With Borderlands 3 right around the corner, Gearbox released a final DLC pack, titled Commander Lilith & the Fight for Sanctuary, for Borderlands 2 which aims to bridge the gap between where the current game ends and the next begins. The now defunct 2K Australia handled Borderlands: The Pre-Sequel, so the Fight for Sanctuary is the first look into what we can expect out of the upcoming sequel. Oh boy.


Where do I even begin with this?

Borderlands 3 has been heralded as some kind of video game Messiah as it won’t feature any of the live service nonsense that is increasingly prevalent in games. It is also releasing into a market which now houses several close competitors. In 2009 an ARPG with a first-person shooting gimmick (later coined looter-shooter) was a breath of fresh air. Three games later that is no longer the case. So what is Gearbox’s big play with Borderlands 3? If the Fight for Sanctuary is anything to go by then it’s to stagnate and change as little as possible. For better, or worse.

Level Design

First off, lets look at the level design, or lack thereof. Across the entirety of Borderlands, especially in the latter two games, areas can be broken down into two types: big open nothings, and corridors of chest high walls. The former adds unneeded downtime by extending the time it takes to get anywhere. Even the sections with vehicles feel sluggish as you meander from your current location to the next point of interest. A smaller map could dramatically reduce downtime lending to a more exciting experience rather than one plagued with boring lulls.

Chest high walls will always be something I despise. And it would happen that most of Borderlands level design utilizes them. Yay. You spend a lot of combat huddled behind cover poking out periodically to shoot at enemies as they move slowly towards you. Games like Doom (2016) and Vermintide showcase the viability of combat built around strafing and movement. I was hopeful that Borderlands, with its similarly unrealistic tone, would take some cues from this. It seems that wasn’t the case. And unlike other games Borderlands can’t use realism to explain its monotonous combat cycle.



If you took all the memes from Reddit and boiled them into a soup you’d have the bulk of Borderlands‘ writing. The script is so jam-packed with jokes that almost none of them have time to breath before another is thrown in your face. While I got the occasional chuckle out of something it was never given time to stick the landing before another joke was flung at me. This made most of the writing incredibly exhausting to listen to.

The Fight for Sanctuary also still does that thing where you have to listen to every piece of dialogue and can’t skip it. There is a lot of waiting around for NPCs to stop spouting useless dribble before you can continue forward in a quest. With the developers stating in interviews that, “we’ve always been heavily focused on story and characters”, I have no doubt this annoyance will persist in the upcoming sequel. I wouldn’t be as bothered by this if the dialogue didn’t routinely hold me hostage with exposition dumps.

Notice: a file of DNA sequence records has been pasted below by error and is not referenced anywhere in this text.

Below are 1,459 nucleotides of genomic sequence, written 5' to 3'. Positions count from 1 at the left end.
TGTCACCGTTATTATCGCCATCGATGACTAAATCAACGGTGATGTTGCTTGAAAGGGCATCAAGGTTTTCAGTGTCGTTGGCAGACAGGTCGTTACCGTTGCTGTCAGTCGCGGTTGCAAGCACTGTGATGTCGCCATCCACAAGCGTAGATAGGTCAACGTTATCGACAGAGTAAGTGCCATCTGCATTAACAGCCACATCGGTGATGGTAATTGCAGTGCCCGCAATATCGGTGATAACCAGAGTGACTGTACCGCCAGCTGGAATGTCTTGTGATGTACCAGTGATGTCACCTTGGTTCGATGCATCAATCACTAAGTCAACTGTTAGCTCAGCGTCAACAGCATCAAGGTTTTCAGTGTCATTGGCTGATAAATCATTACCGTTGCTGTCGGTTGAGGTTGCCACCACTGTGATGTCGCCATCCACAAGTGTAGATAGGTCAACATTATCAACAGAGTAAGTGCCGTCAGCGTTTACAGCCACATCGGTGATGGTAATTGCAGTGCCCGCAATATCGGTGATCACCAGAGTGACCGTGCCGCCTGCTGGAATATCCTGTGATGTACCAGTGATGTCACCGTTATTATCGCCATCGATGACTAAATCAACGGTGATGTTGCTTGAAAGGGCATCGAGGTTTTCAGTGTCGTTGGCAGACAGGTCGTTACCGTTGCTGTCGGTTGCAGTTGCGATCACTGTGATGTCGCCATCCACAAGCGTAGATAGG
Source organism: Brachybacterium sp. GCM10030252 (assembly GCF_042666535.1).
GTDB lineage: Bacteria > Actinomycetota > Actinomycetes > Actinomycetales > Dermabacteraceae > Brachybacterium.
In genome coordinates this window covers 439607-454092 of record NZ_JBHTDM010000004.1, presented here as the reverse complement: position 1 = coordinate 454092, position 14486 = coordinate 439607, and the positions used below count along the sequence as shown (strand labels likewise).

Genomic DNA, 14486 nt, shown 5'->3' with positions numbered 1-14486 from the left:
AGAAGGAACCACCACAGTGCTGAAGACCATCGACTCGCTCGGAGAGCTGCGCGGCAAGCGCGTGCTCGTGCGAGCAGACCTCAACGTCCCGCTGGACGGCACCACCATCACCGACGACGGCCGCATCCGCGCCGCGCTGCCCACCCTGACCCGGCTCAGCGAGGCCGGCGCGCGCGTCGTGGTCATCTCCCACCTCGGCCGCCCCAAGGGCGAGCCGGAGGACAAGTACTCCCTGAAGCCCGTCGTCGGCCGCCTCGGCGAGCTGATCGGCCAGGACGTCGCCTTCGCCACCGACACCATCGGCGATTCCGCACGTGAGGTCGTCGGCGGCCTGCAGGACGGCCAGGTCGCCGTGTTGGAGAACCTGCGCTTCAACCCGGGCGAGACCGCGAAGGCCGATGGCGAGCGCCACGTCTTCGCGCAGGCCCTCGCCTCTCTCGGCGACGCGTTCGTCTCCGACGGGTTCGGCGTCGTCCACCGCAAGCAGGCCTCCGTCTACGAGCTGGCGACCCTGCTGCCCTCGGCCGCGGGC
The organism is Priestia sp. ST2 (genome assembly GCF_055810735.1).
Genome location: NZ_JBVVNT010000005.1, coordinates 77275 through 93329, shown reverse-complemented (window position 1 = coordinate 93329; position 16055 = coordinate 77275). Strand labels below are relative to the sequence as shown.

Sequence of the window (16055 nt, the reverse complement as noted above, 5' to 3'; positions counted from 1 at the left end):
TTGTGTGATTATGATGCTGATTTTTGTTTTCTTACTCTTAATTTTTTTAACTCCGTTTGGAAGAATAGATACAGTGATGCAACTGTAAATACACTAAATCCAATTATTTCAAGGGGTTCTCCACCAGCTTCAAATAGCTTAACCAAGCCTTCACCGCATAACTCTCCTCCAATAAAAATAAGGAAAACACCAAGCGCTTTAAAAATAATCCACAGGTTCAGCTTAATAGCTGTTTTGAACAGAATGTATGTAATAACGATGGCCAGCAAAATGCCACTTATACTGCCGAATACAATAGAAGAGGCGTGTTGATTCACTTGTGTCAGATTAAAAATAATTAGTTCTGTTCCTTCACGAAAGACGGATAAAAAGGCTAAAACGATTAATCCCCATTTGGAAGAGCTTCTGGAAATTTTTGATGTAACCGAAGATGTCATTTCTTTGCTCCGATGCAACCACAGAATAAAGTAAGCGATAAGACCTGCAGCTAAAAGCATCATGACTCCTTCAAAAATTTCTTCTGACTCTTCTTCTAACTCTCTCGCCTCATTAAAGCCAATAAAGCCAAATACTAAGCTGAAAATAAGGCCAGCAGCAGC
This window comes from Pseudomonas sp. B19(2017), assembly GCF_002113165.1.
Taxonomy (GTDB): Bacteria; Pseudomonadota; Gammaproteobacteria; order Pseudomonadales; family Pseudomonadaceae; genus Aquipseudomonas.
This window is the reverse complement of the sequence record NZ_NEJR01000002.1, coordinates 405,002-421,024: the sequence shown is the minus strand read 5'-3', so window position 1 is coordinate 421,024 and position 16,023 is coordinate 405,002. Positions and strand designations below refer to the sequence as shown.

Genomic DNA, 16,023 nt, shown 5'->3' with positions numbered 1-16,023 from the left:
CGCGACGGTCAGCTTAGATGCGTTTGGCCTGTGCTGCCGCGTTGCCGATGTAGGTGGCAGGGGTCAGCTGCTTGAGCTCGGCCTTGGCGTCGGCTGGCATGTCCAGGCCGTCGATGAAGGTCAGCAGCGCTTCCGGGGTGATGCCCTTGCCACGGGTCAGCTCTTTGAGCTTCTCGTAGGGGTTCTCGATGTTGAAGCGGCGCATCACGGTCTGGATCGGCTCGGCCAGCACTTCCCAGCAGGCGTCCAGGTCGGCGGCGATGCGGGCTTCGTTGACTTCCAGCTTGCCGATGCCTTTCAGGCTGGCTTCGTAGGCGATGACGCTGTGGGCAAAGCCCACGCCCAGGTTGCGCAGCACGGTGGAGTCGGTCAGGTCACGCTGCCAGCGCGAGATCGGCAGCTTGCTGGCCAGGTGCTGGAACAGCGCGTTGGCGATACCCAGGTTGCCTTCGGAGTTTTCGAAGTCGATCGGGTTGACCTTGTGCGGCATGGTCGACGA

Other Things That Aren’t Fair to Complain About in DLC

I’m keeping the remaining points of worry I have short because unlike the level design and writing, these would have been impossible to address in DLC.

I still firmly believe Borderlands has some of the weakest skill trees in any RPG. Many of the skills are marginal passive bonuses, which eventually add up to making your character feel stronger but they seldom offer the same level of customization you’d see in other games.

For a game so focused on loot you have surprisingly small trousers. Playing through the DLC I constantly ran out of inventory space, which required a trek to the nearest vending machine to sell off all of the trash. Luckily vending machines are all over the map, but it always struck me as strange that your inventory wasn’t unlimited in a game about collecting “billions of guns”. No billions for you. You can only hold thirty nine of the things.

Why does currency exist? Or more importantly, why is it so underutilized? In the original game money could be used to buy expensive, but powerful special items from vendors. In Borderlands 2 those same items are relatively weak, and also substantially cheaper. This means you’ll usually have hordes of money in your pockets for…nothing in particular.

Also I’d like to see the return of the loot grinder from The Pre-Sequel. In my three hours with the DLC I received more legendary equipment drops than I did in my other almost two hundred hours of play time. The loot grinder is the only reason I was able to get a handful of half decent equipment in The Pre-Sequel in substantially less time. Alternatively, making the drop rate as wild as it was in the Fight for Sanctuary would also work. I actually like that idea a lot better. Do that.


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Closing Thoughts

I’ve spent a lot of time with Borderlands in the past, but I’m worried that the latest game from Gearbox will release and feel dated. A reliance on doing exactly what worked in the past without refining those rough edges could see Borderlands 3 releasing into a market where it is woefully behind its competition. And the absence of live service elements isn’t going to change that. If you want more of the same you’ll still enjoy it, but the Fight for Sanctuary didn’t do anything to raise my expectations for Borderlands 3.

This was originally supposed to be a post about Commander Lilith & the Fight for Sanctuary and I guess it still kind of is. Perhaps I’m reading into the DLC too heavily? Did you play it? Did you enjoy it? Are you excited for Borderlands 3? Let’s chat in the comments below.